Relationships of care for those facing illness are inherent to the practice of medicine. Palliative care provides interpersonal space to patients and families that helps them face serious illness and dying.
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We consider therapeutic holding uniquely critical in palliative care but see it as applying in varied forms throughout medicine. Its optimization requires a deep understanding of its nature.
We use theoretical foundations of psychodynamic therapy, which uses the therapeutic relationship as its sole intervention, to identify the key elements of palliative care’s therapeutic holding. We draw together six major concepts to do so. Using a fairly typical case, we illustrate how a palliative care team that included a psychodynamic therapist created therapeutic holding.
This article came as part of a discussion group about psychodynamic cases involving serious illness and evolved in discussion with the rest of the authors. Northwestern’s Institutional Review Board (IRB) exempted this project. This case is anonymized; sociodemographic and specific illustrations are changed. This case exemplifies how psychodynamic theory discerns and describes elements of palliative care’s therapeutic holding.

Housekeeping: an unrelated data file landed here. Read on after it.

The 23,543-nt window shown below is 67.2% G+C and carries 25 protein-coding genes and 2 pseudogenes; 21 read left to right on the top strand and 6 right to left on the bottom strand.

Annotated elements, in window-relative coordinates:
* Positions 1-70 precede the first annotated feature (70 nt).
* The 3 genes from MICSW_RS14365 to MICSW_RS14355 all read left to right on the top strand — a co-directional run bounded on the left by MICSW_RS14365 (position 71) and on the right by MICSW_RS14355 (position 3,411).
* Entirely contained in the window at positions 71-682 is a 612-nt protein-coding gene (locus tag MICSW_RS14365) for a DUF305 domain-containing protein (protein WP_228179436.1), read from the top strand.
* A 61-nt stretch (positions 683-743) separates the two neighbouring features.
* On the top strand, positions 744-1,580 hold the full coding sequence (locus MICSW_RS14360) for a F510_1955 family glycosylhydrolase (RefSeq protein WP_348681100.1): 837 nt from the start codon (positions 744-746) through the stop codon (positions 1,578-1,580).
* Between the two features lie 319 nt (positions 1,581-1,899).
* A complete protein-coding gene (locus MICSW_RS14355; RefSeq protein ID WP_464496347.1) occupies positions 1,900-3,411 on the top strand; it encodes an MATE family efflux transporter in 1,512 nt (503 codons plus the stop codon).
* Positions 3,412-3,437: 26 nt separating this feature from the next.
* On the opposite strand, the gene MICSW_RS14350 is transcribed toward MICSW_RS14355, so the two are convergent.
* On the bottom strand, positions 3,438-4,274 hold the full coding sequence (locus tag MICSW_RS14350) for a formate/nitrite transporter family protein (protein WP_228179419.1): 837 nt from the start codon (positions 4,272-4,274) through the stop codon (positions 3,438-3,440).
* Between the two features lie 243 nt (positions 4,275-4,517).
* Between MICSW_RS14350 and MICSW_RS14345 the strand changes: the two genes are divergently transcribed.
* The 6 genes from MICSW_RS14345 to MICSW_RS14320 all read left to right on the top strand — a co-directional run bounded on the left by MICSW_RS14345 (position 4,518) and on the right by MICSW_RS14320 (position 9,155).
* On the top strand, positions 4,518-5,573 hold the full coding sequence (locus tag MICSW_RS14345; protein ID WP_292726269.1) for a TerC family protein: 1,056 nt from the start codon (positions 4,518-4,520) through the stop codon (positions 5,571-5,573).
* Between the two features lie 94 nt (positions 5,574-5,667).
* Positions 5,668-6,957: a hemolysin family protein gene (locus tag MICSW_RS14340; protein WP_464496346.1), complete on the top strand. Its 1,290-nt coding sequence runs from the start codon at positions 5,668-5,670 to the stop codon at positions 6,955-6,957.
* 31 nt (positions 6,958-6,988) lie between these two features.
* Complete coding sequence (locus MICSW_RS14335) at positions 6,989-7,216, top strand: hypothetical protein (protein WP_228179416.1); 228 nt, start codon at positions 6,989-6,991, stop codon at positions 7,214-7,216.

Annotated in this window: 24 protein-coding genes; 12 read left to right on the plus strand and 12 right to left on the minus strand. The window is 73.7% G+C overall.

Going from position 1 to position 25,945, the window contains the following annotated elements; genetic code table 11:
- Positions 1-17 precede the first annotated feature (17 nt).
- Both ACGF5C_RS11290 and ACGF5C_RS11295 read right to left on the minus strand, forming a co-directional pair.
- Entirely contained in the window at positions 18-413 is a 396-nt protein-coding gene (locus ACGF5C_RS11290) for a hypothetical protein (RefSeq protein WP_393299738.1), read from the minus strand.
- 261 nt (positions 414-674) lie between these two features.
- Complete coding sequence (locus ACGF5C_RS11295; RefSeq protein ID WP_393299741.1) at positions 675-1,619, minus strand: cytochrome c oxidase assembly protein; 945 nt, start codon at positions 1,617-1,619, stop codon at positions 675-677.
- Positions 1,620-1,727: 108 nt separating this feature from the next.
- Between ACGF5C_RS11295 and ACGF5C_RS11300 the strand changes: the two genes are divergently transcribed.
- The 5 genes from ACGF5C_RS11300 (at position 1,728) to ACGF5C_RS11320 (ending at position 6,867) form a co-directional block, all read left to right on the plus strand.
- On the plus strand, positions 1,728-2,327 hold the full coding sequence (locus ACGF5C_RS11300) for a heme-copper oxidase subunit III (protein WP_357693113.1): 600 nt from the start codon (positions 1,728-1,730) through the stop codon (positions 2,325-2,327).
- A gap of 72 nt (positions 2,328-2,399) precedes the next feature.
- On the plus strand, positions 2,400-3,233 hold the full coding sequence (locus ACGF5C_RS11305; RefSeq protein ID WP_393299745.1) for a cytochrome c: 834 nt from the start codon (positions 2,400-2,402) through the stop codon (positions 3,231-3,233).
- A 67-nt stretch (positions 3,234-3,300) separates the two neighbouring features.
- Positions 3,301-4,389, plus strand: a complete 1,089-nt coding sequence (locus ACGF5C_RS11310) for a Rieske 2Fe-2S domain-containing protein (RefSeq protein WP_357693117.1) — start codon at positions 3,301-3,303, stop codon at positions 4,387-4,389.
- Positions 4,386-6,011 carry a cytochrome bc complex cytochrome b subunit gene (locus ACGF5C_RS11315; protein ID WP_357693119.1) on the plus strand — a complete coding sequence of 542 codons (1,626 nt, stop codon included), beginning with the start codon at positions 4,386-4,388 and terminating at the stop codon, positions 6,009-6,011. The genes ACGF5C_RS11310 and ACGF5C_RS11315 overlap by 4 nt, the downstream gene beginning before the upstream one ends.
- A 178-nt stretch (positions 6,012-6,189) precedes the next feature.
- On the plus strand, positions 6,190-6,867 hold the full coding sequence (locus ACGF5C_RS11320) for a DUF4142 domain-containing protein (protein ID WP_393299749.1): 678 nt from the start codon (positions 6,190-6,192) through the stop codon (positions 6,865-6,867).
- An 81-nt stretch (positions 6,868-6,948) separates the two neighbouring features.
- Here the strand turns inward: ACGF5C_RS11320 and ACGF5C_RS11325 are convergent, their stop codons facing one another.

The case further illuminates the important place of therapeutic holding in effective palliative care and shows how psychodynamic therapy can help. We urge further research on therapeutic holding in palliative care.